Arts and Entertainment

10 Obscure Women Authors Throughout History

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A look at amazing authors who deserve more attention

By: Rachel Gutjahr, Hali Meloy, Issy Renoit and Emmett Willemin

All throughout history there have been amazing women authors who have gone unnoticed by the public at large. Whether it be because their ideas were too progressive for the time or their works were simply unnoticed until recently, these women undeniably deserve the same amount of recognition as their male counterparts. The few women this list brings to light are just a small portion of the amazing writers that have shared their work through history. We hope that in reading this list, a new understanding and appreciation for these obscure women authors will be born.

Toni Morrison (1931 – 2019)
Toni Morrison was an American novelist born in the year 1931. She grew up in Ohio and eventually became a professor at Princeton University. She wrote many books but the one that won her the Pulitzer Prize and the American Book Award was Beloved, written in 1987. Her writing elevated the experiences that many enslaved African American women suffered.

 

Barbara Clegg (1926 – Present) 
British Actress and television writer Barbara Clegg was born in Manchester, England in the year 1926. Her acting career started in theatre before she moved to film and television around 1957. Her first show being Emergency-Ward 10, A medical soap opera that lasted almost 10 years. She began writing scripts for television in 1961, eventually finding a place working for potentially the most iconic British series, Doctor Who in 1981.

Doris Gates (1901 – 1987)
Doris Gates was an American author born in the year 1901 in Mountain View, California. She is credited with creating the first-ever fictional children’s book based in reality. The book was titled, Blue Willow. It was considered a “problem novel,” which meant it didn’t shy away from the social issues of the time such as gender, race, or class prejudice.

Laura Z. Hobson (1900 – 1986)
Laura Hobson was born in New York City in the year 1900. She is perhaps best known for her novel Gentleman’s Agreement, written in 1947. It was transformed into a film starring Gregory Peck that same year. She was a Jewish woman, and a majority of her stories are centered around the struggles and triumphs of Jewish individuals, specifically women.

Miles Franklin (1879 – 1954)
Miles Franklin was an Australian writer who was considered an active feminist during her life. Her most well-known book, My Brilliant Career, follows the life of a young girl in the Australian bush. The subjects covered in this novel are timeless, and though the story was published in 1901, many of the topics addressed are still relevant today.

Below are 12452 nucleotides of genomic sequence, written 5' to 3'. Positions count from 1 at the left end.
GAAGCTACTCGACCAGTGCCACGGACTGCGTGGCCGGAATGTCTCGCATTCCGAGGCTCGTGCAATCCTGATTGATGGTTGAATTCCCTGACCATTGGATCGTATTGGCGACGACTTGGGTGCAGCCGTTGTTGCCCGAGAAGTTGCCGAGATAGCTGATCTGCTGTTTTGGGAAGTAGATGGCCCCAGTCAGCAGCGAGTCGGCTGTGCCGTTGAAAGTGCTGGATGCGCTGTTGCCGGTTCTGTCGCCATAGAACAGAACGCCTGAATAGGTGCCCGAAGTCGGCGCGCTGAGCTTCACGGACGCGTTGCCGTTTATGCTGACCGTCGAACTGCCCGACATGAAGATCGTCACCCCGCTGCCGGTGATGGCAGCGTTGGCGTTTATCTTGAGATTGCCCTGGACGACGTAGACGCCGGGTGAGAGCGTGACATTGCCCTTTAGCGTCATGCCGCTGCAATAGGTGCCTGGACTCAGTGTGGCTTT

Emma Orczy (1865 – 1947)
Born in Hungary in 1865, Emma Orczy was a famous novelist and playwright. She was taught in London and submitted some of her early works to the Royal Academy. It wasn’t until 1905 that she truly rose to fame with her novel The Scarlet Pimpernel about a masked hero during the French Revolution. There hadn’t been anything similar to this type of writing prior to her book. Technically you could say she invented the first masked superhero.

Anne Bronte (1820 – 1849)
Anne Bronte is often eclipsed by her elder sisters Charlotte and Emily. Many do not know that Anne herself was a writer and often overlook her when discussing the Bronte family. Anne Bronte The Tenant of Wildfell Hall Is just as noteworthy as her sibling’s creations but often falls to the wayside when discussing Jane Eyre or Wuthering Heights. During the initial publication of Anne Bronte’s work, she was met with high praise and recognition and it is a shame she does not receive as much praise as her sisters.

Mary Shelley (1797 – 1851) 
As a teenager, English author Mary Shelley wrote the story of Frankenstein. Though Frankenstein is well known, many are not aware that a woman was the one behind this timeless story. Shelley is often credited with creating the concept of the horror and science fiction genres through this chilling tale.

Phillis Wheatley (1753 – 1784)
Phillis Wheatley was originally born in West Africa and lived there until around the age of seven. At this time she was abducted and sold into slavery, eventually going to live with the Wheatley family. Though she was still considered a slave, Phillis had a unique opportunity to learn about many subjects. This included learning to read and write which lead to her eventual career in poetry. Phillis broke boundaries by becoming the first published African American woman poet and cemented her place in history with works such as “On Being Brought from Africa to America” and “On Imagination.” Phillis Wheatley should without a doubt should be a household name.

Sappho (c. 570 BCE)
One of the first published female authors, Sappho’s works consisted mainly of poetry and reflected themes of love and sexuality quite openly. Sappho was counted as one of the greats, so much so that Plato had referred to her as “one of the great ten poets.” Sadly the majority of her poetry has been lost, most likely due in part to the controversy of her writings and numerous religious figures (such as Pope Gregory VII) demanding that her works be censored as well as burned.

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